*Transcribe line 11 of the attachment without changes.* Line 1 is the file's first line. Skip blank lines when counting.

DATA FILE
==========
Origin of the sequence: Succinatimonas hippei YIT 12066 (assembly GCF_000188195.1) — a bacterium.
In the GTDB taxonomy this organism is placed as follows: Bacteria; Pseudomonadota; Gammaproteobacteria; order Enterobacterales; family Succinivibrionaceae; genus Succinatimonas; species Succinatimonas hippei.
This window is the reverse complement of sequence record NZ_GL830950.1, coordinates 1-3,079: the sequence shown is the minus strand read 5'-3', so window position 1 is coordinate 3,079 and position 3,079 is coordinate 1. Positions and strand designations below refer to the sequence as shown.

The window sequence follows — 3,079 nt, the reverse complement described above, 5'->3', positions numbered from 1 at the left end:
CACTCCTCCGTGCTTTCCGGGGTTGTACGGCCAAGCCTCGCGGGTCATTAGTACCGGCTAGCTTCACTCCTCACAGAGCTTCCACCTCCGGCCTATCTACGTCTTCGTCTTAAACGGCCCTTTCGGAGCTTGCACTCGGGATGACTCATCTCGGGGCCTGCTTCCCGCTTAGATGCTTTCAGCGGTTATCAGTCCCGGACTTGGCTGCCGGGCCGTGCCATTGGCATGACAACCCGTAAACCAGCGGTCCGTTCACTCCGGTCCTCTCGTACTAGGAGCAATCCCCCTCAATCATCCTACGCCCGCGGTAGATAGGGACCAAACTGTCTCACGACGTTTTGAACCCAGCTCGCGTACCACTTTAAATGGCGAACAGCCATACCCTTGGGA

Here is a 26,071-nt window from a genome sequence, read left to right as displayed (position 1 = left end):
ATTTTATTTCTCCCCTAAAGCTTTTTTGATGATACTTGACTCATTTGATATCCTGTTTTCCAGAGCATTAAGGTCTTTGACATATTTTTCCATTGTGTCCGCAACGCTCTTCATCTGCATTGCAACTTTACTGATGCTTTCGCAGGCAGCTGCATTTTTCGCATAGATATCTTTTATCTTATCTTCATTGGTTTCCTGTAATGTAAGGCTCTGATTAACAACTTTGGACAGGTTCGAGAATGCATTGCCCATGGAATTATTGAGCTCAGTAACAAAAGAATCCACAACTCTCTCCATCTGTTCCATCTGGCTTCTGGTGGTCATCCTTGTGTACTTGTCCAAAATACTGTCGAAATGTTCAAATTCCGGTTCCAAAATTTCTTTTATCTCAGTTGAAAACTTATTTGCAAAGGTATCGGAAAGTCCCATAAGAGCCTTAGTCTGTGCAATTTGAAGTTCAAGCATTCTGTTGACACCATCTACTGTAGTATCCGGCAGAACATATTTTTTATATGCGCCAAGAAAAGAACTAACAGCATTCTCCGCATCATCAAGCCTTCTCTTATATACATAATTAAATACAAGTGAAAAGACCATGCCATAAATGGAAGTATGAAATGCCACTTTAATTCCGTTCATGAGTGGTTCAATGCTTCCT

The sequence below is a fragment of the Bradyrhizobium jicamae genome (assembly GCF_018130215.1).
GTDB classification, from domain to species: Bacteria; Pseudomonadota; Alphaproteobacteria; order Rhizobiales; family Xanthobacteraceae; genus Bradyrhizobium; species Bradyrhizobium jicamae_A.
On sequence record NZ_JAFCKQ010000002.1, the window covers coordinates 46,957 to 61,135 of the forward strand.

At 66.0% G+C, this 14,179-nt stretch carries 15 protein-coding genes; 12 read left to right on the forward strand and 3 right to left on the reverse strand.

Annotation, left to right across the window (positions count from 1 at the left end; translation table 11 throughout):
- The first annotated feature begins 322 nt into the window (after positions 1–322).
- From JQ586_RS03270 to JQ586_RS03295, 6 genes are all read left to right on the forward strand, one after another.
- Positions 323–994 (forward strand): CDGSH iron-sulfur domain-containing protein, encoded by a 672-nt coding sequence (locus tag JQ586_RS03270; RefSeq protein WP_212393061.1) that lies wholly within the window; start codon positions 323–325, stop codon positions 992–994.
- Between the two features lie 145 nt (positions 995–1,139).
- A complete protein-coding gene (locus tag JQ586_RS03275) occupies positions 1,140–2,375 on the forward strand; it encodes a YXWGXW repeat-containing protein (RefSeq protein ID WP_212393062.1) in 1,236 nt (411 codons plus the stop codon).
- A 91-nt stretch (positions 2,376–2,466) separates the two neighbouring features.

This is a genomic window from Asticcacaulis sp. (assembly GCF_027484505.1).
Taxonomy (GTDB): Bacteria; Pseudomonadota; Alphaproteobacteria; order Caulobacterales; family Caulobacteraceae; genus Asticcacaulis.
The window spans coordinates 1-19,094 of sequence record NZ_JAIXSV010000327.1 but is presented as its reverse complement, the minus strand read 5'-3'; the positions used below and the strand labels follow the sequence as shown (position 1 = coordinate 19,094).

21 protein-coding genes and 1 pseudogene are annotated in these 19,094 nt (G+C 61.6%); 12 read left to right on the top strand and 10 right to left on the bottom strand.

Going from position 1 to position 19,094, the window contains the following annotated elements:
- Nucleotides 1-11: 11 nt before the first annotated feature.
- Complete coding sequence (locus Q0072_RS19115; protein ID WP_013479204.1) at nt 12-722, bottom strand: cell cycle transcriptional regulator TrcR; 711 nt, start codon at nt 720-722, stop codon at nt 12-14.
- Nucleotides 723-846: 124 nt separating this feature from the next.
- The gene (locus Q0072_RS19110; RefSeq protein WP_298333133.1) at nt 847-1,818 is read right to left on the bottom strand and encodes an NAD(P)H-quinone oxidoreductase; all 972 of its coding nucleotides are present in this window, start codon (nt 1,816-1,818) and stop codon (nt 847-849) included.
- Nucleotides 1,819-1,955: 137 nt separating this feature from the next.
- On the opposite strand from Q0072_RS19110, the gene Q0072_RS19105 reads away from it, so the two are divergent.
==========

At 66.0% G+C, this 14,179-nt stretch carries 15 protein-coding genes; 12 read left to right on the forward strand and 3 right to left on the reverse strand.